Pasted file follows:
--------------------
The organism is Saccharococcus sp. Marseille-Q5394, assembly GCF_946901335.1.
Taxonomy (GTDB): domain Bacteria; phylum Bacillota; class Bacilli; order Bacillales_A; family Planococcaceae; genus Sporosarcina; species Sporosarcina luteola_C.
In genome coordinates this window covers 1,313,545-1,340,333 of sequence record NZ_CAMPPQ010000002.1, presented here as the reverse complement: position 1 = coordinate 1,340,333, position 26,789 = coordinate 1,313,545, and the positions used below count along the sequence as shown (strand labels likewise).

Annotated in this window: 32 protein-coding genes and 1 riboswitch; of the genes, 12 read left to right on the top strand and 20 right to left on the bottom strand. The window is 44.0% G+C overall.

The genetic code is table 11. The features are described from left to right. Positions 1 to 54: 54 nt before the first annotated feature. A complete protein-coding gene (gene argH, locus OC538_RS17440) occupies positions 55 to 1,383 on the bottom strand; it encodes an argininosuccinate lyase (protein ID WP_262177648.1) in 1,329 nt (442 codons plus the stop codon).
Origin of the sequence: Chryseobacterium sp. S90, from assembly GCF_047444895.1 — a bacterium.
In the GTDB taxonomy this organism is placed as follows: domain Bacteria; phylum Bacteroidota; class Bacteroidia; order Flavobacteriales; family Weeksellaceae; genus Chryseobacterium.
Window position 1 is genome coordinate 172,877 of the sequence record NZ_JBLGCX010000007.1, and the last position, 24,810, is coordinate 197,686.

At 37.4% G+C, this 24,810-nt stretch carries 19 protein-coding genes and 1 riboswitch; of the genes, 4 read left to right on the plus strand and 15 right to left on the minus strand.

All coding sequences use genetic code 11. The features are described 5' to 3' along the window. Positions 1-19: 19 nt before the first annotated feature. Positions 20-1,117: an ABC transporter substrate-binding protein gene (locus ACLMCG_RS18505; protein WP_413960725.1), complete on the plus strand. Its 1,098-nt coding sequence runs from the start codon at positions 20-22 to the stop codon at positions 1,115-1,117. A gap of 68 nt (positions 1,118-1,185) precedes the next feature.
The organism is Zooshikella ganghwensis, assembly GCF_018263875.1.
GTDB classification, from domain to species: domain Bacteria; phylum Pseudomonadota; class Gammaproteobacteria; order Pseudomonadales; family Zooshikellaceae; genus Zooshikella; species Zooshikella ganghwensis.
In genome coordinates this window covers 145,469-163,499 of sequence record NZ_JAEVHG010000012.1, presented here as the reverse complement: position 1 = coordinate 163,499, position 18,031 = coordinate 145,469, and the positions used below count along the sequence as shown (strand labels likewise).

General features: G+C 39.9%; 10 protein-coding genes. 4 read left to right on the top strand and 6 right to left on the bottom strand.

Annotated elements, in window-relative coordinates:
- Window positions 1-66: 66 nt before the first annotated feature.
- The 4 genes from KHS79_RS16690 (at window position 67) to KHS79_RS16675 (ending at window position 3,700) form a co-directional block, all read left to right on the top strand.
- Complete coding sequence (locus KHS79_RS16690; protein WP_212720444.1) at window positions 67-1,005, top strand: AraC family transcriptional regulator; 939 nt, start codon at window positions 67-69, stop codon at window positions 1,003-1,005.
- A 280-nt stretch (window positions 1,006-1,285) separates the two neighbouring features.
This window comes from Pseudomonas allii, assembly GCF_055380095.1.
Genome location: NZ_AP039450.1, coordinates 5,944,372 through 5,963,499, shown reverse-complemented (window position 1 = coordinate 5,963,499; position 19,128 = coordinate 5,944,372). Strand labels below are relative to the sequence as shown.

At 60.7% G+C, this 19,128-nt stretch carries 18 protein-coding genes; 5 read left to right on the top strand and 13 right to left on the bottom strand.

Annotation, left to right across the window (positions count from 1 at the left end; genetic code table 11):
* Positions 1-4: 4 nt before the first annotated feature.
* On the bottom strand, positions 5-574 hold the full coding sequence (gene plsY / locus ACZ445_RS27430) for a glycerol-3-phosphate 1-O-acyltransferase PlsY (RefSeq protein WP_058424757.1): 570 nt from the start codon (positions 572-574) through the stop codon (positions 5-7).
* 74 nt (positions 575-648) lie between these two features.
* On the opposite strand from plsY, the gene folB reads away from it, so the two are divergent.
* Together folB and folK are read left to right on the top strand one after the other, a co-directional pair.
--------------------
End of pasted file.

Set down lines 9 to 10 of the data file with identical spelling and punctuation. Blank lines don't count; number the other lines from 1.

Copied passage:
At 37.4% G+C, this 24,810-nt stretch carries 19 protein-coding genes and 1 riboswitch; of the genes, 4 read left to right on the plus strand and 15 right to left on the minus strand.

All coding sequences use genetic code 11. The features are described 5' to 3' along the window. Positions 1-19: 19 nt before the first annotated feature. Positions 20-1,117: an ABC transporter substrate-binding protein gene (locus ACLMCG_RS18505; protein WP_413960725.1), complete on the plus strand. Its 1,098-nt coding sequence runs from the start codon at positions 20-22 to the stop codon at positions 1,115-1,117. A gap of 68 nt (positions 1,118-1,185) precedes the next feature.